The Dalai Lama celebrating his 80th birthday
About 18,000 attended the Global Compassion Summit Sunday with the Dalai Lama celebrating his 80th birthday at the Honda Center of Anaheim. Steve Zylius / UC Irvine

The man who doesn’t celebrate birthdays got a rockin’ party anyway Sunday at the Honda Center of Anaheim. Approximately 18,000 well-wishers gathered at the Global Compassion Summit to share in music, dancing, a mammoth cake, and words of wisdom in honor of the XIV Dalai Lama’s 80 birthday. The spiritual leader, who says every morning we awaken is a gift and a birth, seemed pleased to participate.

“I sometimes think that peace can come to the world, but not in my lifetime,” he said after two hours of tributes from artists, scientists, social activists and educational leaders. “But if people really are showing such enthusiasm as this in different parts of the world, and they have the deep realization that the ultimate source of peace is within ourselves, then … it may be possible to have peace in the world in my lifetime.”

The main message of the celebration, which continues Monday and Tuesday, July 6-7, with two sessions at UCI’s Bren Events Center, is that world peace and the happiness of humanity begins with inner peace and personal happiness. Among those sharing their understanding of that message were:

  • Thomas Parham, UCI vice chancellor for student affairs: “Today we plant the seed of compassion in fertile soil, and that is the greatest birthday gift of all.”
  • George Lopez, actor, comic and activist: “The purpose of life is to be happy. I just learned that today, but it’s never too late to be a better human being. Relay that message to Donald Trump!”
  • Veerabhadran Ramanathan, oceanographer and participant in Monday’s “Compassion for the Planet” discussion: The solution to climate change issues comes from “a fundamental change toward nature and each other, and then comes the science and technology. That is the message I will take to the U.N. Climate Summit in Paris in December.”
  • Jodie Williams, Nobel Peace Prize winner for her work removing landmines from war zones: “Meditation won’t change the world. We need action. The Dalai Lama is my personal favorite action figure in the world.”
  • MC Hammer: Quoting a line from is song, “Can’t Touch This,” he said art that endures and transforms comes from the spirit. “My-my-my-my music hits me so hard makes me say oh my Lord thank you for blessing me with a mind to rhyme and two hyped feet.”

Journalist Ann Curry made introductions and conducted a discussion of compassion in the arts.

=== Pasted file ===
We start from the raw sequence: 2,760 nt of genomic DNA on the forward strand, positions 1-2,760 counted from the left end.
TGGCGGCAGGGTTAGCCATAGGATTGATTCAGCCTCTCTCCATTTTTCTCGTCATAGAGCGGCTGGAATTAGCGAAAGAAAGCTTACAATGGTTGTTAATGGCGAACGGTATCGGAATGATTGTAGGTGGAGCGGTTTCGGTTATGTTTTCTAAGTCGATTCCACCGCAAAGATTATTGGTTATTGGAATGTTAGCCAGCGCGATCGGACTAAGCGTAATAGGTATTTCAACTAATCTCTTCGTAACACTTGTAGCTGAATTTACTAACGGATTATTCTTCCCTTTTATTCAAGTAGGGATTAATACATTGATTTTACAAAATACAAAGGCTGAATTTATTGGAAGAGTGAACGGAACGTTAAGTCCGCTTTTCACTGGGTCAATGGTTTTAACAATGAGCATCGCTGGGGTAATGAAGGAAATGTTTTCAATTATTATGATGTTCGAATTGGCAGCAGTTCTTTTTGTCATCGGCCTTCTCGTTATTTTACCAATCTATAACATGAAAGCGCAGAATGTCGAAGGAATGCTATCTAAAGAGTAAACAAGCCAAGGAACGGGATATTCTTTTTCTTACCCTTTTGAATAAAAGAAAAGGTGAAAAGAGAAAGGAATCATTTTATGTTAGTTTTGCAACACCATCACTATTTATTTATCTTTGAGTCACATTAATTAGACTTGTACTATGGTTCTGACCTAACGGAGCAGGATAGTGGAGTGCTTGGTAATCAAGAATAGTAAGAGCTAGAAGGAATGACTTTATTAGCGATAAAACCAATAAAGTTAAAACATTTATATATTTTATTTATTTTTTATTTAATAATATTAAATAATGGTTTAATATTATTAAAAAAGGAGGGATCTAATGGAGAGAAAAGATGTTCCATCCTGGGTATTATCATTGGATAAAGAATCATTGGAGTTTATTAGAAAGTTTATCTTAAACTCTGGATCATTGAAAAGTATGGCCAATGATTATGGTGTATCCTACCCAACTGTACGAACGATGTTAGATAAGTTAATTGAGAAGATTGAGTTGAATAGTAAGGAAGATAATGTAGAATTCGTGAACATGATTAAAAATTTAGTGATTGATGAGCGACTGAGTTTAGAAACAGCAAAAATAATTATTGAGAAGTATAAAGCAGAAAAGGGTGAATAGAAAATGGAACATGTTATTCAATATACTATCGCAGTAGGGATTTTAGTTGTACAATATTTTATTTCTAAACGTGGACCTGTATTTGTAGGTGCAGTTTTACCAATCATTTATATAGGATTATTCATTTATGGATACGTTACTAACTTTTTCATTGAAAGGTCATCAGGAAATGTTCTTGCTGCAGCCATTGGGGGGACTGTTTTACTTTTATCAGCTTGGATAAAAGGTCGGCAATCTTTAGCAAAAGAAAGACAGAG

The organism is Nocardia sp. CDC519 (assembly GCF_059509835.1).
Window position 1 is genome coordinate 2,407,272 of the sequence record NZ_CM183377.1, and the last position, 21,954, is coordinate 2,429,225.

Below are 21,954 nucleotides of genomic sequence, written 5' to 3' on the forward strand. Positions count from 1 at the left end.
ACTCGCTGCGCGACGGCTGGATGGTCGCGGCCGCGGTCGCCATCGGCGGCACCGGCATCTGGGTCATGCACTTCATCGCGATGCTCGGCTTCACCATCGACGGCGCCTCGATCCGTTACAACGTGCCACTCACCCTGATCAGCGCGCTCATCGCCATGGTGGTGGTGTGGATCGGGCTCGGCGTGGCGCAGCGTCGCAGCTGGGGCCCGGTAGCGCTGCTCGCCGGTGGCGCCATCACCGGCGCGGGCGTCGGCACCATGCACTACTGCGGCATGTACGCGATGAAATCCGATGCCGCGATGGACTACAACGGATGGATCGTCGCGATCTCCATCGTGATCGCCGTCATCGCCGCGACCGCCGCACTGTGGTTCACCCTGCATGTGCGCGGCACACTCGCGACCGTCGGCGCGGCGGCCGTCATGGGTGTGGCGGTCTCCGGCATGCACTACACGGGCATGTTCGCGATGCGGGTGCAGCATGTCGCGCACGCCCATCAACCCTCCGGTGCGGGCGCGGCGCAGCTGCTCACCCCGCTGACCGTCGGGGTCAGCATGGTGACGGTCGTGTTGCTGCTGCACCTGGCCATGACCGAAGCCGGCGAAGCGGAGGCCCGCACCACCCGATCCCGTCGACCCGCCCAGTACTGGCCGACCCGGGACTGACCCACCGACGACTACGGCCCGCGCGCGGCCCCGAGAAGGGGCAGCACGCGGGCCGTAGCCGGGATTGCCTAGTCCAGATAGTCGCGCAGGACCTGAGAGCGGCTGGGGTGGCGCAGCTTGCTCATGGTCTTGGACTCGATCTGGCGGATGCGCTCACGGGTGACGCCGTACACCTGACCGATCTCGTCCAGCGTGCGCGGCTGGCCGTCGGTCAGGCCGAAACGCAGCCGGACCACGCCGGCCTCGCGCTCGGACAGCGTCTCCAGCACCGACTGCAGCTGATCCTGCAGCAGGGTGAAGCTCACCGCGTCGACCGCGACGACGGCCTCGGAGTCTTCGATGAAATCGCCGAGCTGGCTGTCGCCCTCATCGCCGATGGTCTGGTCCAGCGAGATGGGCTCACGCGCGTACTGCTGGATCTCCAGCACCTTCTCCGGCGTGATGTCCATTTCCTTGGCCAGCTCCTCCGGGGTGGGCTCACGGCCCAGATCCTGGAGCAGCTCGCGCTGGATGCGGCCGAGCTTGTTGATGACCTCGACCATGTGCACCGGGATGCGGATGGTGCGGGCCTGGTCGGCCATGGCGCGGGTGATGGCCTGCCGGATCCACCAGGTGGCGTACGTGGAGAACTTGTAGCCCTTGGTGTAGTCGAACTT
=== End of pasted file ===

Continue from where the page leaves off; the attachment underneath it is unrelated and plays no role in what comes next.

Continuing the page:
Holding the Honda Center crowd in rapt attention, the Tibetan Buddhist spiritual leader talked about the commonalities among all major religions – love, forgiveness and tolerance. The antidote to negativity and unrest in the world, he said, is to reach out in understanding.

“On an intellectual level, take it if necessary. But on a deeper emotional level, keep calm. We can do that. As humans, we can do that.”

The three-day Global Compassion Summit is sponsored by Friends of the Dalai Lama, The Center for Living Peace and UCI. Tickets are still available at the remaining three events in UCI’s Bren Events Center.

Compassionate Planet, 9:30 a.m. Monday, July 6: The Dalai Lama will join a panel of eminent scholars to address melting glaciers, ocean currents and climate policy. He demonstrated his commitment to healing the planet on Monday, June 29, when he spoke in England at the Glastonbury panel on climate change. He said Pope Francis was “very right” to release his recent papal document on taking better care of the Earth and asked fellow religious authorities to “speak out about current affairs which affect the future of mankind.” He also called for governments around the world to stop burning fossil fuels, end deforestation and transition to renewable energy sources.

Wisdom, Vision & Experience, 1:30 p.m. Monday, July 6: The Dalai Lama and a panel of fellow Nobel Peace Prize Laureates will take the stage.

Youth Leadership, 9:30 a.m, Tuesday, July 7: The spiritual leader will convene a panel on the significance of education in advancing universal human values.

A free climate action picnic will follow the Monday morning panel presentation. Beginning at 11:30 a.m. in UCI’s Aldrich Park. Open to the public, it will include:

  • A ribbon art installation: Modeled on a similar project in New York, it will ask picnicgoers to write their answers to the question “What do you love and hope never to lose to climate chaos?” on colorful ribbons that will then be hung in the park. The Ribbon installation will become part of the next massive installation of the Climate Ribbon Tree at the UN Climate Summit in Paris in December 2015.
  • Play for Peace: Drop-in activities for adults and children will employ cooperative play to create laughter, compassion and peace in place of competition. In addition, a Play for Peace training session will be held by facilitators from the Philippines, Guatemala, India and around the U.S., as well as staff and youth leaders from HOLA, a Play for Peace club in Los Angeles. It’s an opportunity for teachers, students and community members to learn fresh skills for building peace across differences.
  • Climate action training and dialogue: Participants will tap the momentum from the morning’s “Compassionate Planet” panel and engage on a more specific level about what “compassion in action for climate resilience” looks like in our homes, work sites, places of worship, schools, and local and global communities. Corrina Grace, the UCI Sustainability Initiative’s visiting scholar in sustainability leadership, will guide the discussion.
  • Thoughtful food options: Lunch will be available from food trucks with a social and an environmental twist such as The Lobos Truck with organic, humanely-treated comfort food and the solar-powered Green Truck offering up organic American cuisine.